The Ministry of Works and Human Settlement (MoWHS) will meet with DANTAK to discuss its use of Geo-synthetics Reinforced Walls (GRW) between the Paro and Chhuzom highway to contain landslides.
The ministry has also raised concerns pertaining to the aesthetic aspect of the new technology. GRW was introduced as a substitute to the conventional stone masonry breast wall.
GRW was first constructed along the Thimphu-Paro highway. The GRW has also been used on the road stretch between Paro and Drukgyal Dzong. GRW was adopted to reduce construction time and overcome scarcity of construction materials.
MoWHS minister Dorji Choden said that the project and the ministry are going to meet to discuss the new technology. Though the ministry wrote to the project to make a presentation on GRW, the moment the ministry saw its construction along the Paro highway, the two agencies could not meet unable to agree on a meeting date.
“We are awaiting to come to an agreement on a mutually agreed date for the meeting,” Lyonpo Dorji Choden said.
The letter dated September 14, 2016, from the ministry to the project, stated that while GRW must have its advantages the public are not convinced by the new technology. “Many commented that the walls do not look like a wall,” stated the letter.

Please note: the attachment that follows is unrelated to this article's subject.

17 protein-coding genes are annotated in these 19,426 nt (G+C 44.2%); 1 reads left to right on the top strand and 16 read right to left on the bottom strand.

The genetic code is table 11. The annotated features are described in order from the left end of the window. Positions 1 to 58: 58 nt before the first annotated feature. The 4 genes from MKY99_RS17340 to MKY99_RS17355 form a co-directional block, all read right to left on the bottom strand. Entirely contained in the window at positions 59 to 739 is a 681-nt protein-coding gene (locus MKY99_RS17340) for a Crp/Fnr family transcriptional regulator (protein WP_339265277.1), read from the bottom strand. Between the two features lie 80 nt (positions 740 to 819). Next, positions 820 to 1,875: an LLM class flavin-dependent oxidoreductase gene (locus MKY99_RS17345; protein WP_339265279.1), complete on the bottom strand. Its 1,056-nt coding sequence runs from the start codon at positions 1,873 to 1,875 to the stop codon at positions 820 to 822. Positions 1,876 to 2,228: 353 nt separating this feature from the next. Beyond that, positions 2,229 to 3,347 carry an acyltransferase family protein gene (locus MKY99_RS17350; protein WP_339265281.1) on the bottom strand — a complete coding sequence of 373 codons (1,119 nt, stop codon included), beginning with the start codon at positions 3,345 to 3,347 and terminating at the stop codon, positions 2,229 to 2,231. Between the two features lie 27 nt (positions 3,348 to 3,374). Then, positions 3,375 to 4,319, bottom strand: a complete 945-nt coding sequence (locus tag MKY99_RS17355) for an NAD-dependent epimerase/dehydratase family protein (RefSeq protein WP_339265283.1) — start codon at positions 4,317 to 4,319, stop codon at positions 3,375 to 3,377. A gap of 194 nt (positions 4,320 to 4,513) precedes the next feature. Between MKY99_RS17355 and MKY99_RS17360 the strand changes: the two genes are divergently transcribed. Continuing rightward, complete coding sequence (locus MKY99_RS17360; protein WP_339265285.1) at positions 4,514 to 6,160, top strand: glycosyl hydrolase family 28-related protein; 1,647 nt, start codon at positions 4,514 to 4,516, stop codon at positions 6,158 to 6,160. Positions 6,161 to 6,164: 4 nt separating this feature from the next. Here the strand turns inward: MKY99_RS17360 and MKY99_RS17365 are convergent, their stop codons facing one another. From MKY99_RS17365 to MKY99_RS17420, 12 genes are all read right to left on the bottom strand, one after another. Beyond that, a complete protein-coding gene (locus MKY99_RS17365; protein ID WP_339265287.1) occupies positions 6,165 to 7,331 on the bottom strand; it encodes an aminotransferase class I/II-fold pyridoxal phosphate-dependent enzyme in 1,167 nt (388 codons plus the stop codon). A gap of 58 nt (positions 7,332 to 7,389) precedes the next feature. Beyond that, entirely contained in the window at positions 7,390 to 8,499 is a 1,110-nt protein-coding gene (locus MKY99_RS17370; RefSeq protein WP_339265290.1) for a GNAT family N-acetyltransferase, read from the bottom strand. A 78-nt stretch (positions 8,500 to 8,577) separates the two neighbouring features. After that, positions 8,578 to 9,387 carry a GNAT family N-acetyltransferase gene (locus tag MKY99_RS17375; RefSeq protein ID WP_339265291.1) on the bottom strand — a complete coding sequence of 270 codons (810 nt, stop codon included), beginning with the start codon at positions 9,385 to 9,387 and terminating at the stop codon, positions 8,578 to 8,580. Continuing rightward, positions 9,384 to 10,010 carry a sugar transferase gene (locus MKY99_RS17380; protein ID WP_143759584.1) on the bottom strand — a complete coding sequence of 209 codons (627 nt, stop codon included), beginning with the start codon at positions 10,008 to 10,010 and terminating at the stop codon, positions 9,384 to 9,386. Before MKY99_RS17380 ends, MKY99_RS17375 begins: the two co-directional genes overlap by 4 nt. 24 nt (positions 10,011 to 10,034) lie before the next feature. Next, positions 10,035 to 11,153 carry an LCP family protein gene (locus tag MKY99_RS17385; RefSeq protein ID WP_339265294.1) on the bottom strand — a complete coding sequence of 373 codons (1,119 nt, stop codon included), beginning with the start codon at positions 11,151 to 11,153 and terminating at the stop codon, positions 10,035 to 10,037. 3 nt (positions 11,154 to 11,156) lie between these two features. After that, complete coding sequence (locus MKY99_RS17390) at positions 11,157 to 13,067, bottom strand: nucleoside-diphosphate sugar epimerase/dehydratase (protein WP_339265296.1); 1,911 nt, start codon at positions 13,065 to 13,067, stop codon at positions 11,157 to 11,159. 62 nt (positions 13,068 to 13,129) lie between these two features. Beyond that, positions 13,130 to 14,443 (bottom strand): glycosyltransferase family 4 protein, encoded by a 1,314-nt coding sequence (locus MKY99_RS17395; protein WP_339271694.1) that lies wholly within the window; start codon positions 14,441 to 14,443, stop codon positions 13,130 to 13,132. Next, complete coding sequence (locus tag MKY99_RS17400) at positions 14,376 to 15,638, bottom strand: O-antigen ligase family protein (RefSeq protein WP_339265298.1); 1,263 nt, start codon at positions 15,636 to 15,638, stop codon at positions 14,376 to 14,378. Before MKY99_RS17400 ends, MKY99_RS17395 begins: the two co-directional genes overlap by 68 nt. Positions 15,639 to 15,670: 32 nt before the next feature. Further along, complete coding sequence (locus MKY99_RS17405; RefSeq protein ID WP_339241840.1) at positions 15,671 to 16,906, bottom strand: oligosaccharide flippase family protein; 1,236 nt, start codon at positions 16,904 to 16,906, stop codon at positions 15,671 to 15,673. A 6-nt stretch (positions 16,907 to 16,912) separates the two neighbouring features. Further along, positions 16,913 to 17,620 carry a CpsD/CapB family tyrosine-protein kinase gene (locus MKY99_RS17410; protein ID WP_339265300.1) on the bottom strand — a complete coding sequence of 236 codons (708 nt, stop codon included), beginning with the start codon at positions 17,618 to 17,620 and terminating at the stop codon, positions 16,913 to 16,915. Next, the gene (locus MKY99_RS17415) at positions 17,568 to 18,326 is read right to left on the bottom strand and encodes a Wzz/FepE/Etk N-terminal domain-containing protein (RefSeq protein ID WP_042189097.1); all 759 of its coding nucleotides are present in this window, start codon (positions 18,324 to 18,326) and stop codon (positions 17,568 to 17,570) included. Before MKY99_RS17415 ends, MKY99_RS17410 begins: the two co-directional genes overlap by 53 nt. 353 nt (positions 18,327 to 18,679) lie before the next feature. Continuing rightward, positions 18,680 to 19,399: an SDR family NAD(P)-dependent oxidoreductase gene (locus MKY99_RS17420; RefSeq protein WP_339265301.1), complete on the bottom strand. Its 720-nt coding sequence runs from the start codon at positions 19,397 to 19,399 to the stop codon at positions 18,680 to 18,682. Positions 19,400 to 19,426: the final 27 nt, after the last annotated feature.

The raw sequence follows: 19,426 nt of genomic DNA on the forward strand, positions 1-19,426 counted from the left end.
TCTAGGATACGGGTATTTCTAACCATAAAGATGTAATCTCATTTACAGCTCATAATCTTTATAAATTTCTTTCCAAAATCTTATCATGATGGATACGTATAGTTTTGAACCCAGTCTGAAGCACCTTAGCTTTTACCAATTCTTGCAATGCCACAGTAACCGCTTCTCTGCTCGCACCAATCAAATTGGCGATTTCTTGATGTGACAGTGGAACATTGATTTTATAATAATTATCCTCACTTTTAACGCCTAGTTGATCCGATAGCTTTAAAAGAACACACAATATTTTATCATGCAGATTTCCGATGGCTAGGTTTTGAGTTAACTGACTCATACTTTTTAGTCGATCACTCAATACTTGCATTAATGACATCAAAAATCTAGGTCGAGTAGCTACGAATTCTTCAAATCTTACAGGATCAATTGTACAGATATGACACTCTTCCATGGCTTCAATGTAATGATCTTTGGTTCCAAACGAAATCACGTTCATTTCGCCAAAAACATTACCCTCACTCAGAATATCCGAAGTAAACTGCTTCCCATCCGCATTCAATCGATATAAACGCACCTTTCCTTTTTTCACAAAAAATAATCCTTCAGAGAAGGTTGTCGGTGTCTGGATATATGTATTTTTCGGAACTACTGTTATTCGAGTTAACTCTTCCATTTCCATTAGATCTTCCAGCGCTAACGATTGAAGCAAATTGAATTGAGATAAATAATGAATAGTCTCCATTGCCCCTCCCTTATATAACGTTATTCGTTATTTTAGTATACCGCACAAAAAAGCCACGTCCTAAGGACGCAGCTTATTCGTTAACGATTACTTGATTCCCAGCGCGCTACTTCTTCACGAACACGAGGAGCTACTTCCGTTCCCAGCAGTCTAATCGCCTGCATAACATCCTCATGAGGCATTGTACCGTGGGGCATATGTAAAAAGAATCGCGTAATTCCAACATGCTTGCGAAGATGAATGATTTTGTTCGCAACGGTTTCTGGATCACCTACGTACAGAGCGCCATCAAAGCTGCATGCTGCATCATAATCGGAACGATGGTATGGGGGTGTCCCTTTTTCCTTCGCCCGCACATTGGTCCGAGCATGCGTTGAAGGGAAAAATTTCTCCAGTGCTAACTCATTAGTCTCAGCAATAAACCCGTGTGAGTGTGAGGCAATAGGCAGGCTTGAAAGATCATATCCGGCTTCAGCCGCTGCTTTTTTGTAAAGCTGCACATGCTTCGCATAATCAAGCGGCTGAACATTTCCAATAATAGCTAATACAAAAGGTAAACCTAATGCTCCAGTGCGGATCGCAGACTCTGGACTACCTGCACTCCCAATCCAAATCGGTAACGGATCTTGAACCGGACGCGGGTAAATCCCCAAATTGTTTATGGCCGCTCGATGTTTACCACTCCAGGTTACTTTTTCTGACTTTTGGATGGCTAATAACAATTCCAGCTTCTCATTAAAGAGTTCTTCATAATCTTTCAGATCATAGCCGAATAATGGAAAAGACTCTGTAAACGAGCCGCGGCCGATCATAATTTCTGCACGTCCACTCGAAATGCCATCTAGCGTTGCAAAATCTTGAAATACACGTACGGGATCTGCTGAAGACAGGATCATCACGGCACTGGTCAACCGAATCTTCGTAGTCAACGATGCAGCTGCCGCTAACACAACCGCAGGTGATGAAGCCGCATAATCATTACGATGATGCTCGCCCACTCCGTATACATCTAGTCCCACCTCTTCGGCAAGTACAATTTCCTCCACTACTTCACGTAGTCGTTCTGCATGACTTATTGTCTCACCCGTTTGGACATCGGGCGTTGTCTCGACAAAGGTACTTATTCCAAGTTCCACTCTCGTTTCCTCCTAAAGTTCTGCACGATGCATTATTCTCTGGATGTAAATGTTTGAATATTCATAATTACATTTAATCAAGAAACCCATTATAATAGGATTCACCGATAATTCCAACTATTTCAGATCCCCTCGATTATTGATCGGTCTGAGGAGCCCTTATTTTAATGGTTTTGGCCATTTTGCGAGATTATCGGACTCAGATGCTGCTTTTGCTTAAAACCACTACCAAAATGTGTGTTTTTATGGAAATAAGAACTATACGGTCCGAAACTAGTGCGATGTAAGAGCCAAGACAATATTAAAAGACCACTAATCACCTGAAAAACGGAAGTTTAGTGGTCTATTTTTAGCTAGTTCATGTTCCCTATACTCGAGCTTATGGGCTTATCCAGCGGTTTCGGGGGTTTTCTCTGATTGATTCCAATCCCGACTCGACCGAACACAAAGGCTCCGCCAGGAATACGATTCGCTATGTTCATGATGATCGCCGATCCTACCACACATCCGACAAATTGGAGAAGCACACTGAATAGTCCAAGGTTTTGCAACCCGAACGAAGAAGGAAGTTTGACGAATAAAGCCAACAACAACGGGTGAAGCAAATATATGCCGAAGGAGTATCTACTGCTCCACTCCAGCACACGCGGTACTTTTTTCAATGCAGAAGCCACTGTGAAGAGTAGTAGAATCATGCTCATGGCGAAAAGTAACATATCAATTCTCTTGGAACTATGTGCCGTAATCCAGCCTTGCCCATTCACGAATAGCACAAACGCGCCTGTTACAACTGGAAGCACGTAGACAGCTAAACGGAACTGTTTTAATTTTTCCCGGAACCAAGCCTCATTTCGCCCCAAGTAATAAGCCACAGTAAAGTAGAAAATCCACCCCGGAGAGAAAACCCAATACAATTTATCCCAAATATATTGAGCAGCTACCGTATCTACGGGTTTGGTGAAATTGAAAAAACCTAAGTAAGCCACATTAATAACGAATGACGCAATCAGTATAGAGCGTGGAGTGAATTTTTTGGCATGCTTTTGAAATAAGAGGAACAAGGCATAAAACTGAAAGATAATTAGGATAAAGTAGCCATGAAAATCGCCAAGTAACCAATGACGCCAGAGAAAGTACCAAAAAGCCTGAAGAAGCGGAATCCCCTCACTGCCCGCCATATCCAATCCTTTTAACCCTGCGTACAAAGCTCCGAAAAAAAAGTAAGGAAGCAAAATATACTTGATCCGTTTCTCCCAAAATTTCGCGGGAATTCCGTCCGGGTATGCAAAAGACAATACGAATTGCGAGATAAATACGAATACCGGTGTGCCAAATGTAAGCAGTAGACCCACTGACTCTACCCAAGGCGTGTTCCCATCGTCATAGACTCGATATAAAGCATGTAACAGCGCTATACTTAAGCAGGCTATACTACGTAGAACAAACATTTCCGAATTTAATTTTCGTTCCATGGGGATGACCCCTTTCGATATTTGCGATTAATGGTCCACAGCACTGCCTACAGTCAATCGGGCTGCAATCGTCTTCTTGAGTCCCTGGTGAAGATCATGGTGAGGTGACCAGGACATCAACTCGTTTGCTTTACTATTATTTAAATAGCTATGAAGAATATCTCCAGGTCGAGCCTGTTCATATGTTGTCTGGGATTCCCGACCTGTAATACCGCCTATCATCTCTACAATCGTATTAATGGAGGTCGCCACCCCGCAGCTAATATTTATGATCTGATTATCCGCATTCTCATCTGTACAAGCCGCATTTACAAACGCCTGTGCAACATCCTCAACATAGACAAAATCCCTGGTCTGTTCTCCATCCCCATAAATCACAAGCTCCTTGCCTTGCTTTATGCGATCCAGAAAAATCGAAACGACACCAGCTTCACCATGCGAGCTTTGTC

Paro Dzongkhag Tshogdu’s chairperson, Tshering Dorji, said that though people have not submitted any written petition concerning GRW, sustainability is a concern. “Some of the walls can be seen sliding away from its original position towards the road,” Tshering Dorji said.
He also expects DANTAK to construct a permanent wall rather than a GRW to mitigate landslides and erosion on fragile slopes.
The ministry also wrote in its letter that the Department of Roads as the technical agency responsible for the construction of roads also found the GRW walls out of place and unappealing. As far as DoR is concerned, going by the physical outlook of GRW, it is neither sustainable nor aesthetic and eco-friendly. “If it’s giving in within a few months of its construction, how is it going to be sustainable,” DoR director Karma Galay said.
Other officials from the ministry felt that digging up the slopes to construct GRWs would further escalate sliding on the fragile slopes.
DoR design division chief engineer, Lungten Jamtsho, said that the department is unaware of the new technology. “We do not know if the new technology is structurally sound since the department has not studied it before,” Lungten Jamtsho said.
However, if GRW is found to be cost-effective and environment-friendly, DoR would also be keen to take up the new technology.
Project DANTAK refused to comment on the use of GRWs.